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Three-year-old cancer patient hopes to inspire blood donors

The young girl has a rare blood type which has made treating her Leukemia a challenge.

SAN ANTONIO — The family of a three-year-old battling cancer is hoping her story inspires people in south Texas to roll up their sleeves and donate life-saving blood.

Amy Morkovsky’s leukemia was discovered almost by accident. On January 13th, during her brother Aiden’s annual checkup, her mother asked the doctor to look at a troubling rash. She was two at the time.

“He looked at me and said ‘He’s great, his counts are good and um, she has Leukemia. You’re going to have to go home, get packed, find a sitter for Aiden and head to the hospital because you’re going to be there for the next 10 days to start treatment,’” said Amy’s mother Brandi, her voice cracking at the memory.

Nearly six months later, after chemotherapy and several blood transfusions, Amy’s cancer is in remission.

“The blood transfusions were miraculous for her in that almost instantaneously after they were performed, just the color came back to her face, especially her lips,” said Amy’s father Ryan. “She had more energy, she wanted to play with her toys and her dolls and color in her coloring books and do the things that any two-year old would want to do.”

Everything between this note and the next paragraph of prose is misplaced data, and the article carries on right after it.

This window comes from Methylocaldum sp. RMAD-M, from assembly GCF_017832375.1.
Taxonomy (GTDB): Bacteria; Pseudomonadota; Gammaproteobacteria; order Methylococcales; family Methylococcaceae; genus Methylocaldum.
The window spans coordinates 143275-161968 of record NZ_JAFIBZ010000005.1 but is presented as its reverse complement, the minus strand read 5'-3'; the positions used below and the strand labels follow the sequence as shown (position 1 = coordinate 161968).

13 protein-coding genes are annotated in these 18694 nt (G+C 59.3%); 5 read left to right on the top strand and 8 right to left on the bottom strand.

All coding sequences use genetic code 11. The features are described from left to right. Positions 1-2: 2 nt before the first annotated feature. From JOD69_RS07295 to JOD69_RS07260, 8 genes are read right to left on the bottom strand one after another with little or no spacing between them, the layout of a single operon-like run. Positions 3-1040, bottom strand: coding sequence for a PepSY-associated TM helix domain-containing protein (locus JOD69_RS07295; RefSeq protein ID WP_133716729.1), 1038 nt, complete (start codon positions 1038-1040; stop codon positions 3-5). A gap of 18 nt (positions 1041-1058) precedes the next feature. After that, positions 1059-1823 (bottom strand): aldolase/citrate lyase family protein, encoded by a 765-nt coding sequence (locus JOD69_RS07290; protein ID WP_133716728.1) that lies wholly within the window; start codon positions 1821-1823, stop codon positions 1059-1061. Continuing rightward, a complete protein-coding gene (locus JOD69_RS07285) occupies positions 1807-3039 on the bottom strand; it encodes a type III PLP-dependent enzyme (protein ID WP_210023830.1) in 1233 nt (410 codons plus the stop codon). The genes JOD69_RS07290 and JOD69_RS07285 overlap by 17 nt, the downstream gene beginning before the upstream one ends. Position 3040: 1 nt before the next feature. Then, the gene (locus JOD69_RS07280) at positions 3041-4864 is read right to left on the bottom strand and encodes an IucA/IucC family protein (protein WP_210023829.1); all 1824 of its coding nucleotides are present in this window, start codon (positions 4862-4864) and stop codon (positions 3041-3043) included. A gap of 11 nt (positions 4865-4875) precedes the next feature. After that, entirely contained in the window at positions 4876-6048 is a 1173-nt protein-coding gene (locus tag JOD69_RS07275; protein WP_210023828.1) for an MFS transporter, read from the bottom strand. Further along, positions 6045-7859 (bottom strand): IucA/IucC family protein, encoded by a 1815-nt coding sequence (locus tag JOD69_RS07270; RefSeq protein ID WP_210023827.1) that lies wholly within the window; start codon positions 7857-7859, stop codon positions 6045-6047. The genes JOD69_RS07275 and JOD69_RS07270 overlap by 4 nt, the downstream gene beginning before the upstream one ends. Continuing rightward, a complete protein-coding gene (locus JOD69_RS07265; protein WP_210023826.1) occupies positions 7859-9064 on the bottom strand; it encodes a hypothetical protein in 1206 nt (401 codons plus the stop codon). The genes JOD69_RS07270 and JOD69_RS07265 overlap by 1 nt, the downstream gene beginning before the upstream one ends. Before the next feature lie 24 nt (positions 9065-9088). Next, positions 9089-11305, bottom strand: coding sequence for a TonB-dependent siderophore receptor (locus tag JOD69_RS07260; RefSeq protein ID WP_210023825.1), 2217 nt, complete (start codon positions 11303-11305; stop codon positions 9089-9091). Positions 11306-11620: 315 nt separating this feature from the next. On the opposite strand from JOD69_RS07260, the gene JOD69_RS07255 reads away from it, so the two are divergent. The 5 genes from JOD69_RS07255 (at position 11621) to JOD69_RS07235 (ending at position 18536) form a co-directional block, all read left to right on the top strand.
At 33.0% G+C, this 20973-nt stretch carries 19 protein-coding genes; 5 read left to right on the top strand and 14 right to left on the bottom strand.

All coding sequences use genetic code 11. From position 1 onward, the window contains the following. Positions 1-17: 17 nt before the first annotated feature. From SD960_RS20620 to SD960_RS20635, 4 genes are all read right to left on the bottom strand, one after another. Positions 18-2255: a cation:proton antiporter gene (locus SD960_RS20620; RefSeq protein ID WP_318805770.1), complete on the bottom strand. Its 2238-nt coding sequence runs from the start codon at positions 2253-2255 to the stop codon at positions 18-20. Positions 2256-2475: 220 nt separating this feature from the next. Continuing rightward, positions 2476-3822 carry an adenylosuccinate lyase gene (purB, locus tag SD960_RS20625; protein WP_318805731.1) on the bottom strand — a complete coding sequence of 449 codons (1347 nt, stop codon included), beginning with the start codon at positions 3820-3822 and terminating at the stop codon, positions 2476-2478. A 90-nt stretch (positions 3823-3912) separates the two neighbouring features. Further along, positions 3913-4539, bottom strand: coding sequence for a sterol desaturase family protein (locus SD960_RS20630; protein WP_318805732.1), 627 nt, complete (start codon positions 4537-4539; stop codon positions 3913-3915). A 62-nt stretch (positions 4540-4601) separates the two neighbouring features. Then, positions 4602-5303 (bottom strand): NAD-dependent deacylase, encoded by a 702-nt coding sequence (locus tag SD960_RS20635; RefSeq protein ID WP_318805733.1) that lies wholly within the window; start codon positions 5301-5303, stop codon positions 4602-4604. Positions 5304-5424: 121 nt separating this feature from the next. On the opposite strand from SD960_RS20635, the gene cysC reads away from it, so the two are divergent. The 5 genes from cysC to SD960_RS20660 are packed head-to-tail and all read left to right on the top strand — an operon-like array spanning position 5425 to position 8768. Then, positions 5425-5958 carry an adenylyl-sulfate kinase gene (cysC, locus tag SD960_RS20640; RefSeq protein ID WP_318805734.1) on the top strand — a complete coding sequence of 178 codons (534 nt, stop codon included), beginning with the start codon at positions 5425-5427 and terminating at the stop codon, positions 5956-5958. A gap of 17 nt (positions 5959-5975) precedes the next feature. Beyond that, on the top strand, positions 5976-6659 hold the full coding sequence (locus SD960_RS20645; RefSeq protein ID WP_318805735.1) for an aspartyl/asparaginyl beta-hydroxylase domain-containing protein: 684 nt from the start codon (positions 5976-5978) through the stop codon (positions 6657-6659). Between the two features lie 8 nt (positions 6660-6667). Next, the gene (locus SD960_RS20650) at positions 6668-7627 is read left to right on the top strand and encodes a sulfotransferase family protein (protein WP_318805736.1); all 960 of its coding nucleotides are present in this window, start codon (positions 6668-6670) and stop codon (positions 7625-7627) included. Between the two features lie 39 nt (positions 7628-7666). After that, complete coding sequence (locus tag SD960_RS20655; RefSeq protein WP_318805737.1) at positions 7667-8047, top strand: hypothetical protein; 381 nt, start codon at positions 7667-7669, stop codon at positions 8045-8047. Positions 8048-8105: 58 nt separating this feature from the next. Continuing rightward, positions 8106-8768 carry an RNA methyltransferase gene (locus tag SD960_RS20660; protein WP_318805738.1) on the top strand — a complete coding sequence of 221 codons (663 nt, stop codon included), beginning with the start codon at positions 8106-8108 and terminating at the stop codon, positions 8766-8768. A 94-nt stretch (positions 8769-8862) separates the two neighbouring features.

Amy’s blood type is O-negative. That means she can only receive blood from O-negative donors. The South Texas Blood and Tissue Center has been at critical levels for O blood types for months.

“There have been a few times where her treatment had to be halted temporarily until a blood transfusion could be performed because her cell counts were not what they needed to be to continue with treatment,” Ryan said.

Type O-negative blood can be given to anyone, so she could one day become a universal donor if she is able to beat the cancer.

“There is still intensive treatment, some of which was intended to start this week but because her blood cell counts were not what they needed to be and her ANC level specifically wasn’t what it needed she was not able to continue treatment this week.”

The South Texas Blood and Tissue Center held a blood drive in Amy’s honor this week and will hold two more Friday and Saturday at Rolling Oaks Mall.

Credit: South Texas Blood and Tissue Center
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Ryan wanted to thank all the donors that have helped his family in the past, present and future.

“You don’t know it, and you wouldn’t know it if you saw us walking by you at an H-E-B or walking past you at the mall, but you helped to save my daughter’s life,” he said.

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